Many of the Propositions presented will be simple. For this reason, they will be open to attack as being simplistic. My own feeling is that we should never underestimate the power and importance of simplicity. After all, five simple symbols, in the form E=mc2, changed our world forever.

Ambition and Scope

The aims and scope of this work are very broad. On the theoretical side, the Matrix Model which is developed is underlain by the skeleton of a Unified Theory of human society. And on the practical side, a Matrix Toolkit is developed which goes some way toward providing a mechanism, first for the analysis of aspects of society, and then for the construction and revision of societal interactions. These deal, not exactly with human behaviour as such, but more with the interaction of other elements of society which will themselves be exposed in the following treatment.

All these things are only different facets of a whole which I may refer to simply as The Matrix. All are part of what might be described as a powerful Intellectual Engine, one which, if it were a nutcracker, should be capable of cracking some pretty hard nuts.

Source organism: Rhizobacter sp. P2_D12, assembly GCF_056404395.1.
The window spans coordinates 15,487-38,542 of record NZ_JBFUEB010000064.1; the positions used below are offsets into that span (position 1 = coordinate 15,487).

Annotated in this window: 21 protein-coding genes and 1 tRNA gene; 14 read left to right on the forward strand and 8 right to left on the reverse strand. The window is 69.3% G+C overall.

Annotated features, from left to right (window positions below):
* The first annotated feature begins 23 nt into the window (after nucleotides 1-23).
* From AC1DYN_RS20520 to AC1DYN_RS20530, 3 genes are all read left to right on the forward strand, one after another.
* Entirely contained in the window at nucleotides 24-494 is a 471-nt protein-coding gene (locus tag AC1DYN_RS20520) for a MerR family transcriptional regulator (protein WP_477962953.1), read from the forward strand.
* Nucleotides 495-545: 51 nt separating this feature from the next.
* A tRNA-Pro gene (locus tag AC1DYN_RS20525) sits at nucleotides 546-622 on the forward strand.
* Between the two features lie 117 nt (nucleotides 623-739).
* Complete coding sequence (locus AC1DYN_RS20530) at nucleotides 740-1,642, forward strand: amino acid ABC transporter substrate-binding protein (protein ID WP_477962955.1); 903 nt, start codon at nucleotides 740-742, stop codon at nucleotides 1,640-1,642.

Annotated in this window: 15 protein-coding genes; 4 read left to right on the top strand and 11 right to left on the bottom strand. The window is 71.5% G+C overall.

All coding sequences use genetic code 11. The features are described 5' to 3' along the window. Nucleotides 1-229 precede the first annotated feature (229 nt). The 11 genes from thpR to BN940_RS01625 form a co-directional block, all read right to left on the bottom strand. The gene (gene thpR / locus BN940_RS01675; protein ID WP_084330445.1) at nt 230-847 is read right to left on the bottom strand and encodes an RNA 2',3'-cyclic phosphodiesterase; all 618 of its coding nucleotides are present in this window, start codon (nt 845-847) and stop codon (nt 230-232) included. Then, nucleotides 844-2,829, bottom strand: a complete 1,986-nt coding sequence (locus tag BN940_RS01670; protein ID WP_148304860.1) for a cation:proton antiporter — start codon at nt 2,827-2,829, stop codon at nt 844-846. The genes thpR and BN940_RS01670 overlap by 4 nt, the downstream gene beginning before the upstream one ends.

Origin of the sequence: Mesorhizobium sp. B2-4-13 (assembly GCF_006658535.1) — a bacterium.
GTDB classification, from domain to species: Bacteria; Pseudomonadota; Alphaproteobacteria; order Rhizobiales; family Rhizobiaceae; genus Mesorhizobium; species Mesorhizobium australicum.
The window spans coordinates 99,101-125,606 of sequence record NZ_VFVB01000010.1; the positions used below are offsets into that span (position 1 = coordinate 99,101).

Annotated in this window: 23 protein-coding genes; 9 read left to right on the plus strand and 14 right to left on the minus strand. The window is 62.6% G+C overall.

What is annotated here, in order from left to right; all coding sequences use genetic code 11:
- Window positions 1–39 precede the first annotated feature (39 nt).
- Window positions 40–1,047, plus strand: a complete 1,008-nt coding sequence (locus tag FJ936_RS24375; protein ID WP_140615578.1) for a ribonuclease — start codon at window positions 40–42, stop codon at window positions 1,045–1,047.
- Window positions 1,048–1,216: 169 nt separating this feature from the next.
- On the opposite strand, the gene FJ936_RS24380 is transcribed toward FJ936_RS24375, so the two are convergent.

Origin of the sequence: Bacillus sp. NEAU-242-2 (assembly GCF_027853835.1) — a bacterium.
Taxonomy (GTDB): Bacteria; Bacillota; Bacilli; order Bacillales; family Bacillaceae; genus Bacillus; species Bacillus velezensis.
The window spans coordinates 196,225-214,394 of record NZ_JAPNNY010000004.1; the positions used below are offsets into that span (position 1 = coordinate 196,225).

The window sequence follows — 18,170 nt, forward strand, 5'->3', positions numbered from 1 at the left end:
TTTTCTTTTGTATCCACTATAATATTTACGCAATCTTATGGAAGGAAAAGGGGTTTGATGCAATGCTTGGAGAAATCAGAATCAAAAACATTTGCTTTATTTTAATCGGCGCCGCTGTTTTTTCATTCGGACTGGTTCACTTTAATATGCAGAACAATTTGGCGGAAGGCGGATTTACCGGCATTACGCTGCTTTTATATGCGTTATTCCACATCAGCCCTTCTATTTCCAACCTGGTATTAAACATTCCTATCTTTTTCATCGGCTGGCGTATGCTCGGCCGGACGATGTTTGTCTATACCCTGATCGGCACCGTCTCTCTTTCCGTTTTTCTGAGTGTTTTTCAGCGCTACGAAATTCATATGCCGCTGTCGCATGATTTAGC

Nevertheless, it should be emphasized that this Engine is but a prototype. I hope that its release to the World will encourage others to descend upon it, take it apart, improve, update, and extend its various parts, and perhaps even replace it completely with something better.

So this book attempts to dive into some pretty deep waters -- the reader is advised to plunge only when equipped with the lifebelt of commonsense and the scuba gear of logical reason. In its consideration of society, this book is not about what is moral, but about what morality is; not about what we should do, but about what we could do; and in the final analysis, it is about what 'we' means.

And now, on to the fray . . .

First chapter: What is Matrix Thinking?

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Last update '02 Apr 10